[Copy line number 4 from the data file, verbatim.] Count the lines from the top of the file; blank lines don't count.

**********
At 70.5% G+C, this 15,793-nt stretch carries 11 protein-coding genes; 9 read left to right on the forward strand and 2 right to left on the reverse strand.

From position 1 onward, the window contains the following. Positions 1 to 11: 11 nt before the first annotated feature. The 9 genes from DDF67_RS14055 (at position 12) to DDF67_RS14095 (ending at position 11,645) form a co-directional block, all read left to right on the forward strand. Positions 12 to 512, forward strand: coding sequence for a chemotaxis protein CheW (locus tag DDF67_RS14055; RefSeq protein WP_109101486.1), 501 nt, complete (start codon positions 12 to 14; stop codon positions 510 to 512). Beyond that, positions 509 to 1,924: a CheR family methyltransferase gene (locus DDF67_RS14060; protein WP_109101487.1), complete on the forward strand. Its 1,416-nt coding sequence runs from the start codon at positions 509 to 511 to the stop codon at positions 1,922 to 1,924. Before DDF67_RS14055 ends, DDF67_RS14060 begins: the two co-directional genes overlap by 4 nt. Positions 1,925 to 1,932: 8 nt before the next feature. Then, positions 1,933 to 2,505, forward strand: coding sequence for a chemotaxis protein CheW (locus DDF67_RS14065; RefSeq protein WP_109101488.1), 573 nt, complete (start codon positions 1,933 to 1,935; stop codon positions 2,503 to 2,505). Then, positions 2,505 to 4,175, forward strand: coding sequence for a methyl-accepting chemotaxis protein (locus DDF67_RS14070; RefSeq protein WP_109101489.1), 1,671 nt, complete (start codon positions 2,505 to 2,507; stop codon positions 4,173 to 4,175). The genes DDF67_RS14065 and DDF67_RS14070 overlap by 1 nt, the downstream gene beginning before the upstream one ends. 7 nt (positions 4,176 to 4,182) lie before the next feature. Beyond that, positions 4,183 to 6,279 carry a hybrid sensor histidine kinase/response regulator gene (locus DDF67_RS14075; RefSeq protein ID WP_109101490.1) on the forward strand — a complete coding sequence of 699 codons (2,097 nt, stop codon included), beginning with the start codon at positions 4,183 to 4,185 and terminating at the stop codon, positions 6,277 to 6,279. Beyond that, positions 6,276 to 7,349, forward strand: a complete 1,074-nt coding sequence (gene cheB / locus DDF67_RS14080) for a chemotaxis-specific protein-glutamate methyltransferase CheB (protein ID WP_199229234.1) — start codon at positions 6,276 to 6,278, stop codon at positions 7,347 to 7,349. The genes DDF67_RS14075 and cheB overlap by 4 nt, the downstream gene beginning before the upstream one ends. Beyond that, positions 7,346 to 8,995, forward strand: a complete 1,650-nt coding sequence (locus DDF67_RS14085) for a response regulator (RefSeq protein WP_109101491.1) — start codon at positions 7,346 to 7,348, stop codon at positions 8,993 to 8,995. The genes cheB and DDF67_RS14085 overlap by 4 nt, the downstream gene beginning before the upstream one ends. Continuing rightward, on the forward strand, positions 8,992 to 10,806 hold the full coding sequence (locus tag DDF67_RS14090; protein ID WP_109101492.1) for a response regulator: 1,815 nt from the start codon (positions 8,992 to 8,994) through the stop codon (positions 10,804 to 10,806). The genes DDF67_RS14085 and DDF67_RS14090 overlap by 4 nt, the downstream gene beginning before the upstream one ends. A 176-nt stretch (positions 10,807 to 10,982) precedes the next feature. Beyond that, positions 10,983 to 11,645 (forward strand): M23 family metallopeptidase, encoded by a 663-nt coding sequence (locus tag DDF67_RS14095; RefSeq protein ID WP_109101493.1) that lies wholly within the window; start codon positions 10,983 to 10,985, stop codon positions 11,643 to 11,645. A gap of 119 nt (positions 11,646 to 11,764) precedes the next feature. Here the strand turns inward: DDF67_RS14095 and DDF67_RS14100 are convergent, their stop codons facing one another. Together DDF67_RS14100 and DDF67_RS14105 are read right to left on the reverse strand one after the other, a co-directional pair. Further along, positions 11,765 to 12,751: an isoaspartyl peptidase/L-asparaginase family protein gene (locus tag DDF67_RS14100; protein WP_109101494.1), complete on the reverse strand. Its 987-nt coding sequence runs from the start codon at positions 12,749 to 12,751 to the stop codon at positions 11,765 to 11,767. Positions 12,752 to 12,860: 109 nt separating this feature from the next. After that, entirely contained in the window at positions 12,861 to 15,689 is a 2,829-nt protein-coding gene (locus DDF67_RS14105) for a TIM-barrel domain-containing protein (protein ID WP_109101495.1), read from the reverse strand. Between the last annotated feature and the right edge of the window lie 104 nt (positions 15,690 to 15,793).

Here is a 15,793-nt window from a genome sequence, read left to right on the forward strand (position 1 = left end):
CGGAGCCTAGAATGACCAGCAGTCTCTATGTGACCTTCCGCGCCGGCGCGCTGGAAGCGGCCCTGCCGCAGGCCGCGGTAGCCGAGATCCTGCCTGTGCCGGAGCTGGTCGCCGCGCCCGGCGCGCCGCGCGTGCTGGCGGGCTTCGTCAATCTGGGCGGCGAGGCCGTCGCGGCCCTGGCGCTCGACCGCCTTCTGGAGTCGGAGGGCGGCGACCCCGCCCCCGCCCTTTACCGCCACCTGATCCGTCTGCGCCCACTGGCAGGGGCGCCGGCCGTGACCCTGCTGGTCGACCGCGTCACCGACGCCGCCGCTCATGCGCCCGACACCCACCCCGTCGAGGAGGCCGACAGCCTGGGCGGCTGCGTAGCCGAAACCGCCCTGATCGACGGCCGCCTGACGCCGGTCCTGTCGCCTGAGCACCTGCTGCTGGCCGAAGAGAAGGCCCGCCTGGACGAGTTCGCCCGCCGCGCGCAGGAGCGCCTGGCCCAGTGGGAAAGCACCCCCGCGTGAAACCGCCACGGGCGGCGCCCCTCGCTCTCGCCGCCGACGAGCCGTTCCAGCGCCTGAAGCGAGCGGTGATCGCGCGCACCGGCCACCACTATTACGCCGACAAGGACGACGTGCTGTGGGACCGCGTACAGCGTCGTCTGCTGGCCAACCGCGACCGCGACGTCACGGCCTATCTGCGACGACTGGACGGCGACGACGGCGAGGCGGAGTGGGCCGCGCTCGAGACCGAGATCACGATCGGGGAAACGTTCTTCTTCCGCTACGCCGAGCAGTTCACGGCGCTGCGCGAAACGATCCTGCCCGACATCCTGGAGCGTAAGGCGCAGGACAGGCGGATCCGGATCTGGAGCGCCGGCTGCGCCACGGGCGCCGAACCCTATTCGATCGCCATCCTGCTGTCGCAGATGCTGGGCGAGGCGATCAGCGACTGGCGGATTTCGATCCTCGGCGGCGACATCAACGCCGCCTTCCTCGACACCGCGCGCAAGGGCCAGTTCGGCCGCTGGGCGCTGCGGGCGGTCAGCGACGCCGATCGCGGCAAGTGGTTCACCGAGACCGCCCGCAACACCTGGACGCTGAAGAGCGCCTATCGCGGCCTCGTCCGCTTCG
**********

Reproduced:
CGGAGCCTAGAATGACCAGCAGTCTCTATGTGACCTTCCGCGCCGGCGCGCTGGAAGCGGCCCTGCCGCAGGCCGCGGTAGCCGAGATCCTGCCTGTGCCGGAGCTGGTCGCCGCGCCCGGCGCGCCGCGCGTGCTGGCGGGCTTCGTCAATCTGGGCGGCGAGGCCGTCGCGGCCCTGGCGCTCGACCGCCTTCTGGAGTCGGAGGGCGGCGACCCCGCCCCCGCCCTTTACCGCCACCTGATCCGTCTGCGCCCACTGGCAGGGGCGCCGGCCGTGACCCTGCTGGTCGACCGCGTCACCGACGCCGCCGCTCATGCGCCCGACACCCACCCCGTCGAGGAGGCCGACAGCCTGGGCGGCTGCGTAGCCGAAACCGCCCTGATCGACGGCCGCCTGACGCCGGTCCTGTCGCCTGAGCACCTGCTGCTGGCCGAAGAGAAGGCCCGCCTGGACGAGTTCGCCCGCCGCGCGCAGGAGCGCCTGGCCCAGTGGGAAAGCACCCCCGCGTGAAACCGCCACGGGCGGCGCCCCTCGCTCTCGCCGCCGACGAGCCGTTCCAGCGCCTGAAGCGAGCGGTGATCGCGCGCACCGGCCACCACTATTACGCCGACAAGGACGACGTGCTGTGGGACCGCGTACAGCGTCGTCTGCTGGCCAACCGCGACCGCGACGTCACGGCCTATCTGCGACGACTGGACGGCGACGACGGCGAGGCGGAGTGGGCCGCGCTCGAGACCGAGATCACGATCGGGGAAACGTTCTTCTTCCGCTACGCCGAGCAGTTCACGGCGCTGCGCGAAACGATCCTGCCCGACATCCTGGAGCGTAAGGCGCAGGACAGGCGGATCCGGATCTGGAGCGCCGGCTGCGCCACGGGCGCCGAACCCTATTCGATCGCCATCCTGCTGTCGCAGATGCTGGGCGAGGCGATCAGCGACTGGCGGATTTCGATCCTCGGCGGCGACATCAACGCCGCCTTCCTCGACACCGCGCGCAAGGGCCAGTTCGGCCGCTGGGCGCTGCGGGCGGTCAGCGACGCCGATCGCGGCAAGTGGTTCACCGAGACCGCCCGCAACACCTGGACGCTGAAGAGCGCCTATCGCGGCCTCGTCCGCTTCG